IAN Evatt is backing hometown hero Joel Coleman to stay steady in his unexpected run as Wanderers’ number one.

The Bolton-born-and-bred keeper was rushed back into action at the weekend when it was decided that Nathan Baxter could not play on with a wrist injury.

As yet, there is no definitive timeline on Baxter’s return – which means Coleman has the gloves until further notice.

The 28-year-old pulled off some big saves against Northampton and Wycombe but then conceded a stoppage time penalty on Tuesday night with a rather rash challenge on Sam Vokes.

Evatt is confident, however, that he can rely on Coleman to deliver the goods under promotion pressure.

“It has been tough for him because he has been absolutely chucked in the deep end,” the manager said.

“He had a mixed evening, some really good saves in the first-half and then obviously the thing at the end but he is going to get better with game time and we have to support him.

“We are happy with him, he has been brilliant for us on and off the pitch, and he has a great opportunity now to help us get over the line.

“We all need to support him now, keep him confident and playing well.”

Wanderers also gave Aaron Collins his first start since the £750,000 deadline day move from Bristol Rovers.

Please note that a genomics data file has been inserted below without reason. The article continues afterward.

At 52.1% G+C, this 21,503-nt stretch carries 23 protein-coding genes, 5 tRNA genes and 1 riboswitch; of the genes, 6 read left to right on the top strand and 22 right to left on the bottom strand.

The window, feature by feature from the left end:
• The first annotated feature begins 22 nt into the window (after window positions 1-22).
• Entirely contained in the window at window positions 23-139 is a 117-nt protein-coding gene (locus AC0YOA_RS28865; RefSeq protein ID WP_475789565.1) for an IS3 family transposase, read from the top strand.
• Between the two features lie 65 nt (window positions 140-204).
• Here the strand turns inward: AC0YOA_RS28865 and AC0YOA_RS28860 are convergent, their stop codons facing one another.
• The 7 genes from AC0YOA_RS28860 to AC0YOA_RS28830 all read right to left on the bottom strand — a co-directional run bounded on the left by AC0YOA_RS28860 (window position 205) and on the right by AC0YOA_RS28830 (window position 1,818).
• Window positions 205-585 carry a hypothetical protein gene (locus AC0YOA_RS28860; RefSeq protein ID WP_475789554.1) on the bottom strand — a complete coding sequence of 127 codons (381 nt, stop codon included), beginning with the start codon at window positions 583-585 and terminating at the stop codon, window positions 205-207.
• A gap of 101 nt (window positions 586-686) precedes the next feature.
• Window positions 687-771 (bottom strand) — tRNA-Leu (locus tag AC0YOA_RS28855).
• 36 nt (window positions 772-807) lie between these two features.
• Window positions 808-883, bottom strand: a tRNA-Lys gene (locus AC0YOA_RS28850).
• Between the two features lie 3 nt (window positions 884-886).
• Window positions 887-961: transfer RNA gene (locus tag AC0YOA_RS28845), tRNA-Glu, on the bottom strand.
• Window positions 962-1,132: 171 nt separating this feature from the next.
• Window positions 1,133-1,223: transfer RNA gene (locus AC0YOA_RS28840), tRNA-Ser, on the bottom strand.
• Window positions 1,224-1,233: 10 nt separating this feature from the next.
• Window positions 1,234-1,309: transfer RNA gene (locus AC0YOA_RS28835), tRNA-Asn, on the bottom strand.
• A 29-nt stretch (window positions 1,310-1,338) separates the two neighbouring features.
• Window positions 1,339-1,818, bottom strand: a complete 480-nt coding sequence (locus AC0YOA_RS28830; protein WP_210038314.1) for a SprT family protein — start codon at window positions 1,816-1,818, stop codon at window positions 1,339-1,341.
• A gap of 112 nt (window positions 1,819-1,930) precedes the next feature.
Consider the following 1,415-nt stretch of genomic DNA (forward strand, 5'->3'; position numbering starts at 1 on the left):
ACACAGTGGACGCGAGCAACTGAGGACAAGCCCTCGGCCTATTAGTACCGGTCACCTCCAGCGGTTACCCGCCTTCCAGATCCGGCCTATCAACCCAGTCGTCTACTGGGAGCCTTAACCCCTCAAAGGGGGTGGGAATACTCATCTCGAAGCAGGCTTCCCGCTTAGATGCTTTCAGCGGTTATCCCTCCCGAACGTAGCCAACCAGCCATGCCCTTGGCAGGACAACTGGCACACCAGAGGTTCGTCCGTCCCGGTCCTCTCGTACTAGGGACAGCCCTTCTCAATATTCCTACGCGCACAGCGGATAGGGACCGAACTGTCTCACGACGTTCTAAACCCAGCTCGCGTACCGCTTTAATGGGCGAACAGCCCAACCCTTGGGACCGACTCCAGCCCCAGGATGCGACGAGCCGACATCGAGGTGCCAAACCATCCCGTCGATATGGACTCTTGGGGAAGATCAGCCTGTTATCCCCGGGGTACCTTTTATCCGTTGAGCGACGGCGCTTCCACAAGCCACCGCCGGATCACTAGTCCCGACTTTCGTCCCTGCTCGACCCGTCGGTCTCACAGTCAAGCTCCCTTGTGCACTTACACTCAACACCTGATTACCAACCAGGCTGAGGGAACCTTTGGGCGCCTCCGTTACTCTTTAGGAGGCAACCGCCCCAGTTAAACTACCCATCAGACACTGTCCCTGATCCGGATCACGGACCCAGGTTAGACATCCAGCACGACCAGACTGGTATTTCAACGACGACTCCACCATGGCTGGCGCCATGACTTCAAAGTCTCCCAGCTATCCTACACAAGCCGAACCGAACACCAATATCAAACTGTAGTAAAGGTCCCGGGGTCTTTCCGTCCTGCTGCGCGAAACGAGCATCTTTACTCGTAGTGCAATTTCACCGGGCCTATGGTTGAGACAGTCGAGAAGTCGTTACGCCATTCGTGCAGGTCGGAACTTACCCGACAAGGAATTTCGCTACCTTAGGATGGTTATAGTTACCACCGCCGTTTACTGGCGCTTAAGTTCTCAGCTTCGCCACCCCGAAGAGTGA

The Welshman initially partnered Dion Charles up front and then briefly played alongside Victor Adeboyejo before being replaced by eventual match-winner Jon Dadi Bodvarsson.

Evatt was pleased with his recent signing but said the best was yet to come.

“He has to get used to us, and it is a lot different to what it was at Bristol Rovers,” he said. “That will take time.

“But he shows flashes of quality and that will happen more and more as time goes on. He will build relationships with individuals and the rest of the team. I was pleased with him to get his first start.”

Wycombe’s team shape meant Bolton had to play slightly more direct than they would ordinarily do on Tuesday night, and Evatt was pleased to see his players worked out how best to get their attacking players into the game.

“We are an in-possession football team but as I’ve said before, we don’t do it for vanity,” he said.

“If the space is at the top end of the pitch, we’ll get the ball there. It might take one or two passes to draw the opponents on to create that space but if they are willing to leave Dion Charles and Aaron Collins two-v-two, or Jon Dadi Bodvarsson and Vic Adeboyejo two-v-two, then we have to make that pay.

“That means getting the ball to the final third a bit quicker. It isn’t aimless, it is not outwardly direct football, it is playing with a purpose and I think it worked well at stages tonight.”